Everything We Thought We Knew About Rear-Facing Is Being Questioned

Has the time come to reverse our stance on extended rear-facing and turn children forward-facing at age 1 like we used to in the olden days?

The simple answer, for the moment is, no.


What’s going on?

Dorel Juvenile Group, the parent company of Safety 1st, Maxi-Cosi, Cosco and other juvenile brands recently issued an updated position statement on their website explaining why they reversed their position on a 2-year age minimum mandate for forward-facing in their convertible carseats. The short story is that they hired a statistician, Jeya Padmanaban, to replicate the original 2007 Henary study upon which all our assumptions of rear-facing (RF) safety statistics in the USA are based. Not only was Padmanaban unable to replicate the results using the same data set as the original authors of the study, her conclusions actually led to opposite findings. She presented her findings to NHTSA and to the journal Injury Prevention. This prompted some of the original authors of the 2007 study to re-examine their analyses. When their attempts to replicate the analysis also fell short, it became apparent that there were real flaws in the study. In August 2017, the journal Injury Prevention issued an “Expression of Concern” regarding the original study. From the statement: “Specifically, they believe that survey weights were improperly handled in the initial analysis, which caused the apparent sample size to be larger than the actual sample size. This resulted in inflated statistical significance.” UPDATE — In February 2018, Injury Prevention published an official retraction of the original study. “Because of serious concerns regarding the magnitude, significance and replicability of the findings reported in this paper, the journal made the decision to retract it.”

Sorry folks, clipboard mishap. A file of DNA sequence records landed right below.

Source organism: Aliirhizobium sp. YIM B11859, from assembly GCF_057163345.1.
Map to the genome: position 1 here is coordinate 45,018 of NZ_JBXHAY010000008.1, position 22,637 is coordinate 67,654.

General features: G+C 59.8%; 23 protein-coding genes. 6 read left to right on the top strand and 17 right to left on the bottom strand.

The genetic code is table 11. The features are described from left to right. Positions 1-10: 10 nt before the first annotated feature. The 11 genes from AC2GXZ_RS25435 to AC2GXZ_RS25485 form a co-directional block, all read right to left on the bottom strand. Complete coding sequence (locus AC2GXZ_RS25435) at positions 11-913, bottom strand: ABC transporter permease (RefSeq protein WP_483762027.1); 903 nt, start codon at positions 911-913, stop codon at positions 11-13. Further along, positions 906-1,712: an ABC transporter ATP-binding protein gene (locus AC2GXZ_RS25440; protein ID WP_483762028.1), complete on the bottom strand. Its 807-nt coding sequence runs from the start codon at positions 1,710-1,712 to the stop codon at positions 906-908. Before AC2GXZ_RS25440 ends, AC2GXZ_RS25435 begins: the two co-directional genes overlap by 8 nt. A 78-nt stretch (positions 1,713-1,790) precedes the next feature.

What do we know at this point?

The anatomy of the developing pediatric cervical spine predisposes children to injury of the upper cervical spine. In general, the younger the child, the more likely an upper cervical spine injury will occur. The neural arches in the pediatric cervical spine fuse posteriorly by 2–3 years of age. Until that time, the vertebrae are made of cartilage and bone and held in place by ligaments; it’s all very pliable and elastic. Traveling in the rear-facing position is inherently safe and is critical for babies less than 1-year-old. (Please also read Why Rear-Facing Is Better: Your RF Link Guide, an evidence-based justification for rear-facing.)

Even though the statistics from the original 2007 study have been proven to be inaccurate, there is a consensus that rear-facing carseats cradle the head, neck, and spine to protect them in frontal and side-impact crashes. We know it’s safe from basic physics, an understanding of crash dynamics and from results from other countries, notably Sweden.

What’s changed?